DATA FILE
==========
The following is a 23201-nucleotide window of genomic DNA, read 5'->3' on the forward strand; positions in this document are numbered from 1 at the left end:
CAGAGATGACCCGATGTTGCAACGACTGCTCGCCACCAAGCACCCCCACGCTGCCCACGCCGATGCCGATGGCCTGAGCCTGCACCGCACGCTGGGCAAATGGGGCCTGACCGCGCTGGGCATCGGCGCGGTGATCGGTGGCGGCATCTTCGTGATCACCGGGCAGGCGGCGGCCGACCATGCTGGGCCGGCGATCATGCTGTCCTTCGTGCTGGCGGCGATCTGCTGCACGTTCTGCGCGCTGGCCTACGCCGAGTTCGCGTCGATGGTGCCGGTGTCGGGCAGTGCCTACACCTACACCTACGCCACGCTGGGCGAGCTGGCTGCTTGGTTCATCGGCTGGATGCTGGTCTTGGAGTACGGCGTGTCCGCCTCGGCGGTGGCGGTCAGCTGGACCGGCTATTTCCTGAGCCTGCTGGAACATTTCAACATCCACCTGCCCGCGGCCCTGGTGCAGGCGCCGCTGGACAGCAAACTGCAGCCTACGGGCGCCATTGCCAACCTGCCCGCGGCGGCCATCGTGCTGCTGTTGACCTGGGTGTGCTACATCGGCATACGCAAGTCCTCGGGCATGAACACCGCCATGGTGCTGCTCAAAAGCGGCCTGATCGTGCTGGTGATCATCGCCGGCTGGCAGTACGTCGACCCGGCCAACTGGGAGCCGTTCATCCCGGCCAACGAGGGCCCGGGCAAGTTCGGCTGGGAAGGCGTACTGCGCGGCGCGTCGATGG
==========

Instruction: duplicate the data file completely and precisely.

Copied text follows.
The following is a 23201-nucleotide window of genomic DNA, read 5'->3' on the forward strand; positions in this document are numbered from 1 at the left end:
CAGAGATGACCCGATGTTGCAACGACTGCTCGCCACCAAGCACCCCCACGCTGCCCACGCCGATGCCGATGGCCTGAGCCTGCACCGCACGCTGGGCAAATGGGGCCTGACCGCGCTGGGCATCGGCGCGGTGATCGGTGGCGGCATCTTCGTGATCACCGGGCAGGCGGCGGCCGACCATGCTGGGCCGGCGATCATGCTGTCCTTCGTGCTGGCGGCGATCTGCTGCACGTTCTGCGCGCTGGCCTACGCCGAGTTCGCGTCGATGGTGCCGGTGTCGGGCAGTGCCTACACCTACACCTACGCCACGCTGGGCGAGCTGGCTGCTTGGTTCATCGGCTGGATGCTGGTCTTGGAGTACGGCGTGTCCGCCTCGGCGGTGGCGGTCAGCTGGACCGGCTATTTCCTGAGCCTGCTGGAACATTTCAACATCCACCTGCCCGCGGCCCTGGTGCAGGCGCCGCTGGACAGCAAACTGCAGCCTACGGGCGCCATTGCCAACCTGCCCGCGGCGGCCATCGTGCTGCTGTTGACCTGGGTGTGCTACATCGGCATACGCAAGTCCTCGGGCATGAACACCGCCATGGTGCTGCTCAAAAGCGGCCTGATCGTGCTGGTGATCATCGCCGGCTGGCAGTACGTCGACCCGGCCAACTGGGAGCCGTTCATCCCGGCCAACGAGGGCCCGGGCAAGTTCGGCTGGGAAGGCGTACTGCGCGGCGCGTCGATGG